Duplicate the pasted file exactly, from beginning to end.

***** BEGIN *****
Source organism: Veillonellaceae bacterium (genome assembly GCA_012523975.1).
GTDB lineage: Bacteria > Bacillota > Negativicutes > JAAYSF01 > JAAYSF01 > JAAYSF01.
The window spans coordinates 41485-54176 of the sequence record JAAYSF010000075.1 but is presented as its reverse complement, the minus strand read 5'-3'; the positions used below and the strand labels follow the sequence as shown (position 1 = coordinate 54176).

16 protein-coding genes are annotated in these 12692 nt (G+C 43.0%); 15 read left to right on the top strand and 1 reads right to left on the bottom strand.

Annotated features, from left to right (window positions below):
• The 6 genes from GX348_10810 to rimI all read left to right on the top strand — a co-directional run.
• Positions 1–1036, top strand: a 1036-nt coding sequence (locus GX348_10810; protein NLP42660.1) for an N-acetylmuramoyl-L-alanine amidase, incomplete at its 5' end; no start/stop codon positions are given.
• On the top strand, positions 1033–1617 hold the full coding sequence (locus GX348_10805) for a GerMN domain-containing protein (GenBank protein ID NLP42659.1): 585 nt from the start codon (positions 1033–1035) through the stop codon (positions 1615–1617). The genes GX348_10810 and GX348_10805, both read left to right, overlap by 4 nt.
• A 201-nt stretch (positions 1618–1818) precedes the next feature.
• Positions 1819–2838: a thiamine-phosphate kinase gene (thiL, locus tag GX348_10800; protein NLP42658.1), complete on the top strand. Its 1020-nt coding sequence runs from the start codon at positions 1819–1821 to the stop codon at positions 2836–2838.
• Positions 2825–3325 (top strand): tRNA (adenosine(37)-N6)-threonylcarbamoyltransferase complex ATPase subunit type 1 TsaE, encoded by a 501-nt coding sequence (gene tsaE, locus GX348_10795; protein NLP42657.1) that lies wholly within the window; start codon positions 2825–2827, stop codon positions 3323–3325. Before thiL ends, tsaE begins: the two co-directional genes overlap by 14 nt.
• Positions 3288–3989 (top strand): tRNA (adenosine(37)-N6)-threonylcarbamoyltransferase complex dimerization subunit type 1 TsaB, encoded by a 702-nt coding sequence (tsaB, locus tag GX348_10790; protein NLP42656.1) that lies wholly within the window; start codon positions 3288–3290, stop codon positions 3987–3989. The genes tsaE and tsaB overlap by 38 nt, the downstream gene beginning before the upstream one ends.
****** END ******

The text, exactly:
Source organism: Veillonellaceae bacterium (genome assembly GCA_012523975.1).
GTDB lineage: Bacteria > Bacillota > Negativicutes > JAAYSF01 > JAAYSF01 > JAAYSF01.
The window spans coordinates 41485-54176 of the sequence record JAAYSF010000075.1 but is presented as its reverse complement, the minus strand read 5'-3'; the positions used below and the strand labels follow the sequence as shown (position 1 = coordinate 54176).

16 protein-coding genes are annotated in these 12692 nt (G+C 43.0%); 15 read left to right on the top strand and 1 reads right to left on the bottom strand.

Annotated features, from left to right (window positions below):
• The 6 genes from GX348_10810 to rimI all read left to right on the top strand — a co-directional run.
• Positions 1–1036, top strand: a 1036-nt coding sequence (locus GX348_10810; protein NLP42660.1) for an N-acetylmuramoyl-L-alanine amidase, incomplete at its 5' end; no start/stop codon positions are given.
• On the top strand, positions 1033–1617 hold the full coding sequence (locus GX348_10805) for a GerMN domain-containing protein (GenBank protein ID NLP42659.1): 585 nt from the start codon (positions 1033–1035) through the stop codon (positions 1615–1617). The genes GX348_10810 and GX348_10805, both read left to right, overlap by 4 nt.
• A 201-nt stretch (positions 1618–1818) precedes the next feature.
• Positions 1819–2838: a thiamine-phosphate kinase gene (thiL, locus tag GX348_10800; protein NLP42658.1), complete on the top strand. Its 1020-nt coding sequence runs from the start codon at positions 1819–1821 to the stop codon at positions 2836–2838.
• Positions 2825–3325 (top strand): tRNA (adenosine(37)-N6)-threonylcarbamoyltransferase complex ATPase subunit type 1 TsaE, encoded by a 501-nt coding sequence (gene tsaE, locus GX348_10795; protein NLP42657.1) that lies wholly within the window; start codon positions 2825–2827, stop codon positions 3323–3325. Before thiL ends, tsaE begins: the two co-directional genes overlap by 14 nt.
• Positions 3288–3989 (top strand): tRNA (adenosine(37)-N6)-threonylcarbamoyltransferase complex dimerization subunit type 1 TsaB, encoded by a 702-nt coding sequence (tsaB, locus tag GX348_10790; protein NLP42656.1) that lies wholly within the window; start codon positions 3288–3290, stop codon positions 3987–3989. The genes tsaE and tsaB overlap by 38 nt, the downstream gene beginning before the upstream one ends.